This seminar is intended to introduce students to emerging problems and issues in educational leadership and to help socialize students to their roles as active inquirers and seekers of new knowledge. Students will investigate the theoretical framework for different learning organizations and the keys to school leadership that maximize a leaders impact. Students will explore international models of teaching and learning to gain a global perspective of schooling that can be analyzed with the different frameworks of learning organizations.
The Individual in Organizations (EDAS 6000/8000)
This course is an introduction to the principal role and leadership theory. The curriculum for the course was revised in 2009 to align with ELCC standards. Distinction between the Master’s level (6000) and the Ed. Specialist/Doctoral level (8000) course was also completed at the time of the revision. Since then, the course has been developed into a blended, online format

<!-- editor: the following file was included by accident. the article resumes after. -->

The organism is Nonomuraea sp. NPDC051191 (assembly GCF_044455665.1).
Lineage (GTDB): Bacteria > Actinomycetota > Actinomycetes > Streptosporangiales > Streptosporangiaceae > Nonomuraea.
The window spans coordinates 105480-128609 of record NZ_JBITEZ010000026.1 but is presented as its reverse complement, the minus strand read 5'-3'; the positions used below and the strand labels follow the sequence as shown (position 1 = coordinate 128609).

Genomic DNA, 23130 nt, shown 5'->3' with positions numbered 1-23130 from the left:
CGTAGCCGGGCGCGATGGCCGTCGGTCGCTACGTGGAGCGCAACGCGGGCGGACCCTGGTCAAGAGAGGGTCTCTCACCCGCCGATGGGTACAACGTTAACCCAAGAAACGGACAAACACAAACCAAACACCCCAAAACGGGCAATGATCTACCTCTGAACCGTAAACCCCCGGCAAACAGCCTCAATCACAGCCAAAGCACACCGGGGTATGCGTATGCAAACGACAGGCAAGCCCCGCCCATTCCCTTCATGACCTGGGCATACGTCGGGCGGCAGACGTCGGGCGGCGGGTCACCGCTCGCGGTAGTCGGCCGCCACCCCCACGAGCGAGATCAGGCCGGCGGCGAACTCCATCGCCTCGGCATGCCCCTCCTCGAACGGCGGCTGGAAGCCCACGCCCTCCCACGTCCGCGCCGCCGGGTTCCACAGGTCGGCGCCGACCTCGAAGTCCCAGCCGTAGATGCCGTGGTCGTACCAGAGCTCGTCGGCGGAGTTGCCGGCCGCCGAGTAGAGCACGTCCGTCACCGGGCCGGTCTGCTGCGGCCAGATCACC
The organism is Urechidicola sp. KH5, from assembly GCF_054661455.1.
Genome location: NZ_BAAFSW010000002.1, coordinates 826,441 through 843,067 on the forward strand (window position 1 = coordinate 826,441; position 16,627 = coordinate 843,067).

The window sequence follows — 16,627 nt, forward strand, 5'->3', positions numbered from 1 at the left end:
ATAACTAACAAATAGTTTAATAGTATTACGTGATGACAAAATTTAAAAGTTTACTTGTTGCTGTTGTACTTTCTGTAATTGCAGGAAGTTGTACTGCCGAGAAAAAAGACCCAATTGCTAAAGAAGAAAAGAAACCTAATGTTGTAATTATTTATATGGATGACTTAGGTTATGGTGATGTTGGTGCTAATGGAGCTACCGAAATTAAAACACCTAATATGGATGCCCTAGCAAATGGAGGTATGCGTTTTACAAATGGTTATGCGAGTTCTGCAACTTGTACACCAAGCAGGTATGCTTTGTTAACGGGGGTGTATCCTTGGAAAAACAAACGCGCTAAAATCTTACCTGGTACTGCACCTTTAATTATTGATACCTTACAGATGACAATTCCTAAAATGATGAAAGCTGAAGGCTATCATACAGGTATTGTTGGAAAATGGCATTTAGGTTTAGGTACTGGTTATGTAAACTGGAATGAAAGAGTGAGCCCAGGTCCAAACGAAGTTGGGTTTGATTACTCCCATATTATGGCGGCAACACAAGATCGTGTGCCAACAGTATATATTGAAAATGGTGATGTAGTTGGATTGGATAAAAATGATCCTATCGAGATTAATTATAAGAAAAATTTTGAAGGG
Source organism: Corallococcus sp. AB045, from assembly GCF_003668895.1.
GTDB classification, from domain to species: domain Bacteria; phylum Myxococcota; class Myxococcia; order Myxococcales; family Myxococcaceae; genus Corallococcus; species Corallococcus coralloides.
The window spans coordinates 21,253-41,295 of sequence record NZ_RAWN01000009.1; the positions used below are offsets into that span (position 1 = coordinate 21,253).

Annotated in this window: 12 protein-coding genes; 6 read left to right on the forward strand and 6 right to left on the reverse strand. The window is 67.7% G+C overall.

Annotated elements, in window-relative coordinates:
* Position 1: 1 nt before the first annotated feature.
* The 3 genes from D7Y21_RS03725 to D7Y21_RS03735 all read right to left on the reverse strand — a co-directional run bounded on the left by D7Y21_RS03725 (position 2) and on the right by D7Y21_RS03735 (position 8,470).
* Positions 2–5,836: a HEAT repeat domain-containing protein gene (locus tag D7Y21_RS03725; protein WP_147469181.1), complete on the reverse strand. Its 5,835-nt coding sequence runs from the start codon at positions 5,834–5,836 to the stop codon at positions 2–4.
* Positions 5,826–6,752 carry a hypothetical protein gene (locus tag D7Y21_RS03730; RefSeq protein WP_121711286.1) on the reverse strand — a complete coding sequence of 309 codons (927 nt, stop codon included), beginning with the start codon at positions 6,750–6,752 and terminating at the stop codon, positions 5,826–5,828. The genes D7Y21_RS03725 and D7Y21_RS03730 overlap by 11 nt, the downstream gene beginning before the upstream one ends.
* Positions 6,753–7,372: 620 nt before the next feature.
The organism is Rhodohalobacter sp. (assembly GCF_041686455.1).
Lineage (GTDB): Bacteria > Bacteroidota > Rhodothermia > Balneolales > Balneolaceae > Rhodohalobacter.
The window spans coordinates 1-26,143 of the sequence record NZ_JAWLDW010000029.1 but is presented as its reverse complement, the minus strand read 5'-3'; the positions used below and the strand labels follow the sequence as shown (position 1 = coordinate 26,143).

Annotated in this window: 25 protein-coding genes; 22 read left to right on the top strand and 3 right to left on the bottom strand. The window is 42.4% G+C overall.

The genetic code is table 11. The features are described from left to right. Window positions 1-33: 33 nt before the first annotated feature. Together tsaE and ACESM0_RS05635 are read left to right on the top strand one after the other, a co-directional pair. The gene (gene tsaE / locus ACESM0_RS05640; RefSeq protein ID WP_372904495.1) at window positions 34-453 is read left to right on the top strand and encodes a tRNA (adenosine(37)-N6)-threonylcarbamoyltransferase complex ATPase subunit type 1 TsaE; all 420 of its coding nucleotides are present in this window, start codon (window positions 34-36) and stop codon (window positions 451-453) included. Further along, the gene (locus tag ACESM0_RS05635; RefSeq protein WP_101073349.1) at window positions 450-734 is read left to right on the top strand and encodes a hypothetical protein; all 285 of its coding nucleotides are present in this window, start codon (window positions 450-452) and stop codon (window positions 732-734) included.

The Administrative Experience (EDAS 6150/8150)
This course provides students with knowledge of the school improvement process and experiences collecting and using data in this process. The curriculum for the course was revised in 2009 to align with ELCC standards. Distinction between the Master’s level (6000) and the Ed. Specialist/Doctoral level (8000) course was also completed at the time of the revision. Since then, the course has been developed into a blended, online format.
Ohio Leadership for Inclusion, Implementation, & Instructional Improvement (OLI4): Improving Results for Students with Disabilities and Learning Difficulties---Developing Principal Capacity, June 2014, $1000.
University of Research Awards and Fellowships-Simulation Development, Summer 2014.
The grant supported research and development of online simulations for use in graduate level leadership courses, $9,672.
Student Technology Grant- SimWriter Simplicity Software, March 2013.
The grant allowed for the purchase of ten software licenses in the computer lab to support graduate student work in the development of online simulations, $24,375.00.